TABLE 1
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TABLE 1. The inhibitory effect of Enterococcus lactis IW5 against pathogenic bacteria.

Enzyme Activity

Enzyme activity was evaluated using an API ZYM kit (BioMerieux, Paris, France). E. lactis IW5 was suspended in sterile saline (0.85% NaCl) at 105 CFU/mL and added to each cupule. After inoculation was performed, the cultures were incubated at 37°C for 4 h. One drop of ZYM B reagent was added and a drop of surface-active agent (ZYM reagent) was added to each cupule. ZYM A was introduced to facilitate ZYM B solubilization in the medium. The resulting color was observed for at least 5 min. Values ranging from 0 to 5 were assigned on the basis of color strength to determine the approximate amount (in nmol) of hydrolyzed substrate.

Cell Cultures

Five human cancer lines, namely, Caco-2 (human colorectal carcinoma cell), AGS (human gastric carcinoma cell), MCF-7 (human breast carcinoma cell), HeLa (human cervical carcinoma cell), and HT-29 (human colon carcinoma cell), and one normal cell line, namely, FHs-74 (human intestinal epithelial cells) – obtained from cell resource center of Pasteur institute of Iran (Tehran, Iran) – were used to investigate the anticancer effects of E. lactis IW5. The cells were grown in RPMI-1640 medium supplemented with 10% heat-inactivated fetal bovine serum and a 1% penicillin–streptomycin mixture. The cultures were maintained at 37 °C in an atmosphere of 95% O2 and 5% CO2 with relative humidity (Merghoub et al., 2009).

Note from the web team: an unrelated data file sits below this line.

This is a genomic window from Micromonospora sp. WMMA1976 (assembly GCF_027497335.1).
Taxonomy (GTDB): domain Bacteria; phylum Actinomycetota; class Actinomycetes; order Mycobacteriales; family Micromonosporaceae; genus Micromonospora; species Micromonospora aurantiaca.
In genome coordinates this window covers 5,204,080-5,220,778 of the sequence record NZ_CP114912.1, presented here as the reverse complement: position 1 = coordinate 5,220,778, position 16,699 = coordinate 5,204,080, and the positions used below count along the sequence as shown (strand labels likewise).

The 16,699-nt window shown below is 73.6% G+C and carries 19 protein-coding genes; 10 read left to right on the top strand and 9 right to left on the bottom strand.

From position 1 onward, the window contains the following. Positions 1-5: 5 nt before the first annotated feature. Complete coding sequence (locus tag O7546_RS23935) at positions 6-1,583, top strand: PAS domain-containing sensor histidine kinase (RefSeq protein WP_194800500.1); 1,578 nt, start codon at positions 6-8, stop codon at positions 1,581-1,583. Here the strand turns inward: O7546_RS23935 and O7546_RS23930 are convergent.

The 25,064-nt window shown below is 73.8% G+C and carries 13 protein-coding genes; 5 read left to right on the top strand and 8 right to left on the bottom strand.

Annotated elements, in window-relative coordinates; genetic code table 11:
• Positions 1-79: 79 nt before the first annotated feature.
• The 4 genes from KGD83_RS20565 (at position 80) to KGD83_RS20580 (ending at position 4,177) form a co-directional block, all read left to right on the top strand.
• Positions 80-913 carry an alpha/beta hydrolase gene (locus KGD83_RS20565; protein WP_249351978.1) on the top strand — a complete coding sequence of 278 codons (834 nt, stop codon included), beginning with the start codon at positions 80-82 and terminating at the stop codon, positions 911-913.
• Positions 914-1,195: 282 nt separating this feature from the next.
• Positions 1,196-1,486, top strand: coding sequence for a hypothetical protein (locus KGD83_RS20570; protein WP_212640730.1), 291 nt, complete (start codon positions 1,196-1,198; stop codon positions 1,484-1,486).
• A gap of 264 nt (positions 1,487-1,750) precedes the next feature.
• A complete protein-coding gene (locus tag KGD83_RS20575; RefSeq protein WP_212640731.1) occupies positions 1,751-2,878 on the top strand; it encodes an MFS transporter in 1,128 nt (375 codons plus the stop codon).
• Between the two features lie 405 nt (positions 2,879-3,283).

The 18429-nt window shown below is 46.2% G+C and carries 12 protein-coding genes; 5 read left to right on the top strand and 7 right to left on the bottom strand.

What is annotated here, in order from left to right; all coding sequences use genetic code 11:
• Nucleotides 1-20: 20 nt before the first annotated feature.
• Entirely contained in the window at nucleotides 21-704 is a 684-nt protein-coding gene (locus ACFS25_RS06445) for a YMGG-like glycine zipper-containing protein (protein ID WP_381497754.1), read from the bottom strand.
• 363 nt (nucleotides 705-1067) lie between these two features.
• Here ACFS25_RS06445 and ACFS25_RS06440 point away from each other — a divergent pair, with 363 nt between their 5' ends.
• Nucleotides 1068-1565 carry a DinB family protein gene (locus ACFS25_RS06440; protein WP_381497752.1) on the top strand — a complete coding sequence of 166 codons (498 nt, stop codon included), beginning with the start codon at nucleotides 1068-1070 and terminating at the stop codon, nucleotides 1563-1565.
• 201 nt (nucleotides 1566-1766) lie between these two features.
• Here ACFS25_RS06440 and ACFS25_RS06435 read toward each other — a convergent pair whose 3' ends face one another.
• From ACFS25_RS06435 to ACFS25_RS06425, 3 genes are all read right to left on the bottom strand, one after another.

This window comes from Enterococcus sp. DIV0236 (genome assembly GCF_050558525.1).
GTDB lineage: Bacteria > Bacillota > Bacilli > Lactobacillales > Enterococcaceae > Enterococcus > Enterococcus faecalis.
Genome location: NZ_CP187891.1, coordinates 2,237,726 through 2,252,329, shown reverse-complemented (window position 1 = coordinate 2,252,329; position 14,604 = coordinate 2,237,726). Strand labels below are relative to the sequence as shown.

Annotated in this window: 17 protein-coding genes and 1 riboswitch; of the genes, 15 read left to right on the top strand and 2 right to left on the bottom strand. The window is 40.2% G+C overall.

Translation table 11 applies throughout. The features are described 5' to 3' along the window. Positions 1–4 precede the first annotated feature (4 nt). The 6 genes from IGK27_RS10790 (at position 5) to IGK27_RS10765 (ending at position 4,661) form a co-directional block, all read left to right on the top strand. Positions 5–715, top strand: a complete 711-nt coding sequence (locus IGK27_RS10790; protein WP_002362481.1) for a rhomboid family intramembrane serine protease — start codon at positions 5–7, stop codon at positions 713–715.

Cell-free Culture Supernatant Preparation

The liquid culture of E. lactis at the end of the exponential growth phase was centrifuged at 4000 × g for 10 min to obtain cell precipitates. The supernatant was collected; pH was adjusted to 7.2 with 1 N NaOH and subjected to lyophilization. Endogenous proteases were inactivated by heat at 100 C for 3–5 min. The desired concentrations of lyophilized culture supernatant (10–50 μg/mL) were prepared in RPMI media by diluting from stock solution (10 mg lyophilized supernatant/mL RPMI media) and sterilized by filtering the supernatant through a 0.22 μm bacterial filter (Millipore); the prepared supernatant was then used to treat cancer cells.

Adhesion to Caco-2 Cells